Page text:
I seem to recall that some SVR3 systems kept some sort of file that listed permissions for system files; something like that might be appropriate.

Run Configure

This will build a and config.h. You can skip this if you haven't changed Configure or config_h.SH at all. I use the following command

    sh Configure -Dprefix=/opt/perl -Doptimize=-O -Dusethreads \
        -Dcf_by='yourname' \
        -Dcf_email='' \
        -Dperladmin='' \
        -Dmydomain='' \
        -Dmyhostname='yourhost' \

Update Porting/ and Porting/config_H

[XXX This section needs revision. We're currently working on easing the task of keeping the vms, win32, and plan9 info up-to-date. The plan is to use keep up-to-date 'canned' files in the appropriate subdirectories and then generate 'canned' config.h files for vms, win32, etc. from the generic file. This is to ease maintenance. When Configure gets updated, the parts sometimes get scrambled around, and the changes in config_H can sometimes be very hard to follow., on the other hand, can safely be sorted, so it's easy to track (typically very small) changes to and then propoagate them to a canned 'config.h' by any number of means, including a perl script in win32/ or carrying and config_h.SH to a Unix system and running sh config_h.SH.) XXX]

The Porting/ and Porting/config_H files are provided to help those folks who can't run Configure. It is important to keep them up-to-date. If you have changed config_h.SH, those changes must be reflected in config_H as well. (The name config_H was chosen to distinguish the file from config.h even on case-insensitive file systems.) Simply edit the existing config_H file; keep the first few explanatory lines and then copy your new config.h below.

It may also be necessary to update win32/config.?c, vms/config.vms and plan9/config.plan9, though you should be quite careful in doing so if you are not familiar with those systems. You might want to issue your patch with a promise to quickly issue a follow-up that handles those directories.

make run_byacc

If you have byacc-1.8.2 (available from CPAN), and if there have been changes to perly.y, you can regenerate the perly.c file. The run_byacc makefile target does this by running byacc and then applying some patches so that byacc dynamically allocates space, rather than having fixed limits. This patch is handled by the perly.fixer script. Depending on the nature of the changes to perly.y, you may or may not have to hand-edit the patch to apply correctly. If you do, you should include the edited patch in the new distribution. If you have byacc-1.9, the patch won't apply cleanly. Changes to the printf output statements mean the patch won't apply cleanly. Long ago I started to fix perly.fixer to detect this, but I never completed the task.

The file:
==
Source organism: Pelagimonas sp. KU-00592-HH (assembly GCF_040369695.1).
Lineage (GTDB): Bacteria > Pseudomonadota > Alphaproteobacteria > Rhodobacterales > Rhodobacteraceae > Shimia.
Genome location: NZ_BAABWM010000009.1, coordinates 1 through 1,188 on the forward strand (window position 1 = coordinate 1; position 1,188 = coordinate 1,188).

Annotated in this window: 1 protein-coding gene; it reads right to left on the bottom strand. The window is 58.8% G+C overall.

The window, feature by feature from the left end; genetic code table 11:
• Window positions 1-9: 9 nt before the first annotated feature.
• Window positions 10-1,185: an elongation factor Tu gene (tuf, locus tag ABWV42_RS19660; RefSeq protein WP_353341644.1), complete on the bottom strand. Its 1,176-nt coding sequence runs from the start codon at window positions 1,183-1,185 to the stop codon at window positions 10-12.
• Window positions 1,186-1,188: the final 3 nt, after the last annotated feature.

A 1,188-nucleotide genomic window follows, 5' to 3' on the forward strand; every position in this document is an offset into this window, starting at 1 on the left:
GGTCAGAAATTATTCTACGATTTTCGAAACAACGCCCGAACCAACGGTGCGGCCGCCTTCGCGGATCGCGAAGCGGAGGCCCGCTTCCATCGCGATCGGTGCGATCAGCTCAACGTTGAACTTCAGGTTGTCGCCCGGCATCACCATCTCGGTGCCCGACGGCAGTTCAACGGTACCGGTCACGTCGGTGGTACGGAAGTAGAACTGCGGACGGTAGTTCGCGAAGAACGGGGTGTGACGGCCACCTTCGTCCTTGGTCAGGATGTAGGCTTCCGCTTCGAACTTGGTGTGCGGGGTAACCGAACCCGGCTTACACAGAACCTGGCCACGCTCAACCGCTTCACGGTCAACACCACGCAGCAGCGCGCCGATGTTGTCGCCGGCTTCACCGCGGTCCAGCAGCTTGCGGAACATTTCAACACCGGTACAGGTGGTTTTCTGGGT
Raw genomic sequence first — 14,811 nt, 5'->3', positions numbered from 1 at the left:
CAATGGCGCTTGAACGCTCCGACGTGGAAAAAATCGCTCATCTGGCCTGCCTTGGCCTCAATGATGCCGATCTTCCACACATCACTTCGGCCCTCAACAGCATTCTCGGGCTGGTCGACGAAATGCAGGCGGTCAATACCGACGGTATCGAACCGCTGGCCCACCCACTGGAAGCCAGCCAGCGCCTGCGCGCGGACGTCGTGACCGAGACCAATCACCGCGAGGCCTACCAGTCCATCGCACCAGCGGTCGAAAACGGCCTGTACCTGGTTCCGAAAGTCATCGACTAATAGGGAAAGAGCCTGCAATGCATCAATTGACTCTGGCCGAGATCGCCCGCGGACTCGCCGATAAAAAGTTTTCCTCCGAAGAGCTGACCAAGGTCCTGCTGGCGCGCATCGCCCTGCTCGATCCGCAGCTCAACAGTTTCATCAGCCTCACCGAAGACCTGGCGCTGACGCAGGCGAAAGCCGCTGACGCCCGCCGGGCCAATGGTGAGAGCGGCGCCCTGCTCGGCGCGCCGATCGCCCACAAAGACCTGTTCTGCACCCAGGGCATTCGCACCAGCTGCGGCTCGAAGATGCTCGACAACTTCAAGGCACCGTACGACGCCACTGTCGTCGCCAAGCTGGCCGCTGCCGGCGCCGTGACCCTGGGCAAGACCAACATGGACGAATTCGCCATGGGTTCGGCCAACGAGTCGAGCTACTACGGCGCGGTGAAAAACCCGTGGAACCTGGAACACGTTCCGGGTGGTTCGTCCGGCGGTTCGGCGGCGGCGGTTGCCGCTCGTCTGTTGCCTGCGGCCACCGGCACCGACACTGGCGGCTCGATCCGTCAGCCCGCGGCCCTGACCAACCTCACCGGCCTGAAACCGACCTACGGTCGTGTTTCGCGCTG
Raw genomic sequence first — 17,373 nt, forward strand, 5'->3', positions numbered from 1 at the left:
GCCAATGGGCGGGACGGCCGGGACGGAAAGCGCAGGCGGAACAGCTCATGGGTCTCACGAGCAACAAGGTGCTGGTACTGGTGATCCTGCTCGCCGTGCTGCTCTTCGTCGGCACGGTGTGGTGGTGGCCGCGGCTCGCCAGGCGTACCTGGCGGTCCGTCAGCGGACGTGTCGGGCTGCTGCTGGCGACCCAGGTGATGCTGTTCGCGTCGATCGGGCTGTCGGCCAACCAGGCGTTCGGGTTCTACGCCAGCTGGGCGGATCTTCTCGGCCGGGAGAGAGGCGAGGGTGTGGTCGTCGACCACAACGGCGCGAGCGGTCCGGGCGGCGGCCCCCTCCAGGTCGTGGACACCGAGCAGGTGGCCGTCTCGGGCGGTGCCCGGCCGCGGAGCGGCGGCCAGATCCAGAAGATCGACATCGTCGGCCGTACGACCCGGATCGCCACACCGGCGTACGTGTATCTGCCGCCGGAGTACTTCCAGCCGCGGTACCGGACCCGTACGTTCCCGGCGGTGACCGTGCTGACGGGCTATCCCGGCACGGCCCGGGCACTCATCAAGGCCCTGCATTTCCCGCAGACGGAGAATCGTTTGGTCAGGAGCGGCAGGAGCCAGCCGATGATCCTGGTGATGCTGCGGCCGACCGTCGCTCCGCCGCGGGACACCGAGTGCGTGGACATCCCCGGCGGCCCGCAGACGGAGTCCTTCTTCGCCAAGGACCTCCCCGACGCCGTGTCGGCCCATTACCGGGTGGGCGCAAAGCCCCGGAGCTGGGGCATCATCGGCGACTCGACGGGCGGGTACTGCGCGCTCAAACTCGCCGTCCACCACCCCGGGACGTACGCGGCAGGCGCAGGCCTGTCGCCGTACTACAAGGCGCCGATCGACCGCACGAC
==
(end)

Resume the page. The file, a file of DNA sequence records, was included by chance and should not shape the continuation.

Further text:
Some additional notes from Larry on this:

Don't forget to regenerate perly_c.diff.

    byacc -d perly.y
    mv perly.c
    patch perly.c <perly_c.diff
    # manually apply any failed hunks
    diff -c2 perly.c.orig perly.c >perly_c.diff

One chunk of lines that often fails begins with

    #line 29 "perly.y"

and ends one line before

    #define YYERRCODE 256

This only happens when you add or remove a token type. I suppose this could be automated, but it doesn't happen very often nowadays.


make regen_headers

The embed.h, keywords.h, and opcode.h files are all automatically generated by perl scripts. Since the user isn't guaranteed to have a working perl, we can't require the user to generate them. Hence you have to, if you're making a distribution.

I used to include rules like the following in the makefile:

    # The following three header files are generated automatically
    # The correct versions should be already supplied with the perl kit,
    # in case you don't have perl or 'sh' available.
    # The - is to ignore error return codes in case you have the source
    # installed read-only or you don't have perl yet.
            @echo "Don't worry if this fails."
            - perl

However, I got lots of mail consisting of people worrying because the command failed. I eventually decided that I would save myself time and effort by manually running make regen_headers myself rather than answering all the questions and complaints about the failing command.